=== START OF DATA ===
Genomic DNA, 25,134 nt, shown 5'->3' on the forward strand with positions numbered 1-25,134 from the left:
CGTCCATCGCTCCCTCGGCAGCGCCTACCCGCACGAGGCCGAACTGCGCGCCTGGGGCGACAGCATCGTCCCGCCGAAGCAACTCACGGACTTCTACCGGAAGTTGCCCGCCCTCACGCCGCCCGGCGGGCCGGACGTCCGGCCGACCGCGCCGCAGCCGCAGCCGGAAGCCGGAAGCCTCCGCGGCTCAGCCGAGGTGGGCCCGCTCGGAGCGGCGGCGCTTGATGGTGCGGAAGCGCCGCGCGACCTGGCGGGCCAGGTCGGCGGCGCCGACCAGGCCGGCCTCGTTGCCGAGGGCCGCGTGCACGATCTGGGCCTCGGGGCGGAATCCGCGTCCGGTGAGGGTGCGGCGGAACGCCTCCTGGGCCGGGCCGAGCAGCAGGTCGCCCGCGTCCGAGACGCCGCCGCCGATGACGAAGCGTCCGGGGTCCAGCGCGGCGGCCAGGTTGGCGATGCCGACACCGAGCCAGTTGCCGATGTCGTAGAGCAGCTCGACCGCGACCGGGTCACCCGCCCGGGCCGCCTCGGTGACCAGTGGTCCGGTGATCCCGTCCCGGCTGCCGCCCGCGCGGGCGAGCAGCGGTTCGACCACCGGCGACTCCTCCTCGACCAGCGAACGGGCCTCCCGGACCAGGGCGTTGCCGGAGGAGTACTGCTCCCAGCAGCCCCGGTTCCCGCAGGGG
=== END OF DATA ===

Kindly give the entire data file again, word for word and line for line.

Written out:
Genomic DNA, 25,134 nt, shown 5'->3' on the forward strand with positions numbered 1-25,134 from the left:
CGTCCATCGCTCCCTCGGCAGCGCCTACCCGCACGAGGCCGAACTGCGCGCCTGGGGCGACAGCATCGTCCCGCCGAAGCAACTCACGGACTTCTACCGGAAGTTGCCCGCCCTCACGCCGCCCGGCGGGCCGGACGTCCGGCCGACCGCGCCGCAGCCGCAGCCGGAAGCCGGAAGCCTCCGCGGCTCAGCCGAGGTGGGCCCGCTCGGAGCGGCGGCGCTTGATGGTGCGGAAGCGCCGCGCGACCTGGCGGGCCAGGTCGGCGGCGCCGACCAGGCCGGCCTCGTTGCCGAGGGCCGCGTGCACGATCTGGGCCTCGGGGCGGAATCCGCGTCCGGTGAGGGTGCGGCGGAACGCCTCCTGGGCCGGGCCGAGCAGCAGGTCGCCCGCGTCCGAGACGCCGCCGCCGATGACGAAGCGTCCGGGGTCCAGCGCGGCGGCCAGGTTGGCGATGCCGACACCGAGCCAGTTGCCGATGTCGTAGAGCAGCTCGACCGCGACCGGGTCACCCGCCCGGGCCGCCTCGGTGACCAGTGGTCCGGTGATCCCGTCCCGGCTGCCGCCCGCGCGGGCGAGCAGCGGTTCGACCACCGGCGACTCCTCCTCGACCAGCGAACGGGCCTCCCGGACCAGGGCGTTGCCGGAGGAGTACTGCTCCCAGCAGCCCCGGTTCCCGCAGGGG